PROJECT IN FOCUS. Chamber Opera Vinter by Gintaras Sodeika: a Quiet Love Song

The dream of two artists – composer Gintaras Sodeika and theatre director Oskaras Korsunovas – to produce a chamber opera has come true. On August 14 a theatrical concert version of their work Vinter (Winter) was presented at the Church of St. Catherine in Vilnius, during the St. Christopher Summer Music Festival; finalized theatre performance is scheduled for the coming December, it will be produced and premiered by the Oskaras Koršunovas Theatre.

Both artists have already realized more than 20 theatre productions and could be surely called the strongest creative tandem in Lithuania. Having started their creative collaboration in 1990 with the performance There to be Here (based on the texts by Daniil Kharms), already then both artists aimed for a more distinct role of music (according to Gintaras Sodeika, "so that music itself would become a character"), which is normally limited to the background or illustrative function in drama performances. Their later productions seem to have consolidated this aim – Hello Sonya New Year (1994, based on Daniil Kharms) was called a 'dadaist musical'; the production of Solitude for Two (2003, based on the play by the Lithuanian playwright Sigitas Parulskis) may be called a halfway between the musical drama and opera; while the most recent production Playing the Victim (2005, based on the play by Oleg and Vladimir Presnyakovs) is close to a proper musical. How do they achieve it? It looks like the director and the composer feel the each other’s way of thinking in the process of producing a theatre performance: the director thinks about music as an element of direction, and the composer regards the director's work as a component of music. Perhaps that is why Sodeika drops a suggestion to his listeners, " ...I recommend not to listen to my music without seeing the performance".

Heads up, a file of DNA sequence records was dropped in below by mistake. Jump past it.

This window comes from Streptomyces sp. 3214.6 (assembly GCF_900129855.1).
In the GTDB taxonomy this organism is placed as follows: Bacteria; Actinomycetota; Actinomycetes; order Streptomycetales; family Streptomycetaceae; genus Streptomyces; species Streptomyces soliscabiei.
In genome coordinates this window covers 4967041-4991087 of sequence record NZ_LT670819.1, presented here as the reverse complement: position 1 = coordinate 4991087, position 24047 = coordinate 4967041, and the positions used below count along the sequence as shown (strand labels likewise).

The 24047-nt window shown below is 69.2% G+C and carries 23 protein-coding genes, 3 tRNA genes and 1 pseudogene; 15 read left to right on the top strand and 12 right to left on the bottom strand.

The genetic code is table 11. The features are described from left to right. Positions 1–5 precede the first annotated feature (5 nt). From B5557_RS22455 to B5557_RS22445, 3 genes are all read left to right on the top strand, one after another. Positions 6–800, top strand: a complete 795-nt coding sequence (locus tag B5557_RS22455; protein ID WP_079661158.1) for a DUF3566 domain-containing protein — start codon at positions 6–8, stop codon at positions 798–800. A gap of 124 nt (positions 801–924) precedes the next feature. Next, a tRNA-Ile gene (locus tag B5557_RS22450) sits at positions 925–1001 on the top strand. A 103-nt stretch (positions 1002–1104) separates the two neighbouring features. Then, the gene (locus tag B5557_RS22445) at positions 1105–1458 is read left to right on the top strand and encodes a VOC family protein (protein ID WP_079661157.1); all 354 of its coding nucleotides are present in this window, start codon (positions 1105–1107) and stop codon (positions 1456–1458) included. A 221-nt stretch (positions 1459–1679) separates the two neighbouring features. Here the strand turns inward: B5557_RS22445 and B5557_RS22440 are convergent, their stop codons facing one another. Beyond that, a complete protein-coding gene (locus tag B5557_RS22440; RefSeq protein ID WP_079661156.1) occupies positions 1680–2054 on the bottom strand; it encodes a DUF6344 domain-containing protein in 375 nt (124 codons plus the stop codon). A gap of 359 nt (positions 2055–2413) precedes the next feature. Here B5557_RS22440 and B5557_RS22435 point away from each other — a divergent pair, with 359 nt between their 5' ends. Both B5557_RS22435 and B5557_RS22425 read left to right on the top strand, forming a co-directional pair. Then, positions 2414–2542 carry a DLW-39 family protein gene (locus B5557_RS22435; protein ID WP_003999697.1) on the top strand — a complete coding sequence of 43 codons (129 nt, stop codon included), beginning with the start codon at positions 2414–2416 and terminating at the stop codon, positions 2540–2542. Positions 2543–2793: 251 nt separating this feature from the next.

The acquaintance of Gintaras Sodeika and Oskaras Koršunovas with the Norwegian playwright Jon Fosse and his work started three years ago in Oslo, when they staged his play Vinter at the Norwegian National Theatre. The successful production with Norwegian actors inspired the Lithuanian artists to produce a chamber opera, especially since Fosse himself had once remarked that he wrote Vinter like a song. The play is a melancholic and poetic reflection on tacit feelings between man and woman, about what could have happened between them, about love as a riddle. As Oskaras Koršunovas suggests, in this play one can find "the entire existence of life, which is being created around two poles – the man and the woman – and resonates during their chance meeting. On the one hand, the play is very prosaic; on the other, everything that could have happened, this quiet love lies between unuttered words. I felt an urge to make this silent love speak..."

The theatrical production, presented as a work-in-progress, was especially suggestive. A shadow of disturbing anxiety flashed by with the emergence of the very first sounds and the subdued light streaming upwards to the vaults of the church, where the spectral alabaster sculptures (which in fact were actors Vesta Grabštaitė and Rytis Saladžius with their faces and bodies bleached with chalk) standed. This anxiety was enhanced by the dark space of the church and the expressive recitatives of the soloists Sandra Janušaitė and Vytautas Juozapaitis. It is in the parts of the soloists rather than orchestra that the entire tension of the play is concentrated, visually also reflected in the actors' emotional gestures. In the course of the performance the actors inhabited almost the entire space of the church, the upper cornices, balustrades, the pulpit, and the altar. The pulpit became a room, the spread bedding turned into baroque draperies, and the altar became a place of love's elevation.

The transparency of the orchestra is created with minimalist means. The consonant sound of the orchestra becomes a certain counterbalance to the unpolished language of Fosse's play, which has been laid on the score directly without libretto. Having read the literary text, Gintaras Sodeika became convinced that "the music should be based on the dramaturgy of fragile musical states. I find it important also that the audience would be addressed in a language it can understand. And it should not necessarily be understandable to the point of banality – it still contains enough secret."

© Eglė Grigaliūnaitė

Lithuanian Music Link No. 13